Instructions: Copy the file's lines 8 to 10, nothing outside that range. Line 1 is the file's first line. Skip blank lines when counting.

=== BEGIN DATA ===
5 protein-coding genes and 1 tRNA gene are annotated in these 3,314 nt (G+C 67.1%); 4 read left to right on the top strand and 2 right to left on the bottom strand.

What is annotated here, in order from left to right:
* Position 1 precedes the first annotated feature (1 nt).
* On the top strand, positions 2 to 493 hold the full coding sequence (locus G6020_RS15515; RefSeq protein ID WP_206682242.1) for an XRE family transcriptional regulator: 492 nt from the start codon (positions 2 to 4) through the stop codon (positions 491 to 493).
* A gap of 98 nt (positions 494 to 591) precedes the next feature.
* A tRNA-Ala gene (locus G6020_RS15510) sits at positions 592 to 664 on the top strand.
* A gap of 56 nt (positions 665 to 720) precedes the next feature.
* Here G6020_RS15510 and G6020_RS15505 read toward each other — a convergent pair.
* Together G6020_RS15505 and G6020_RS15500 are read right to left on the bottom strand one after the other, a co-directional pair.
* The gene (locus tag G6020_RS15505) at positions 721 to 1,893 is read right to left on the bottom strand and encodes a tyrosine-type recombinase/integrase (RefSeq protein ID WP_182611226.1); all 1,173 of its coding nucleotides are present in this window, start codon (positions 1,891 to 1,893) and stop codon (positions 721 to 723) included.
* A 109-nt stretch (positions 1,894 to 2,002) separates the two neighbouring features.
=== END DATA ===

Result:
* Here G6020_RS15510 and G6020_RS15505 read toward each other — a convergent pair.
* Together G6020_RS15505 and G6020_RS15500 are read right to left on the bottom strand one after the other, a co-directional pair.
* The gene (locus tag G6020_RS15505) at positions 721 to 1,893 is read right to left on the bottom strand and encodes a tyrosine-type recombinase/integrase (RefSeq protein ID WP_182611226.1); all 1,173 of its coding nucleotides are present in this window, start codon (positions 1,891 to 1,893) and stop codon (positions 721 to 723) included.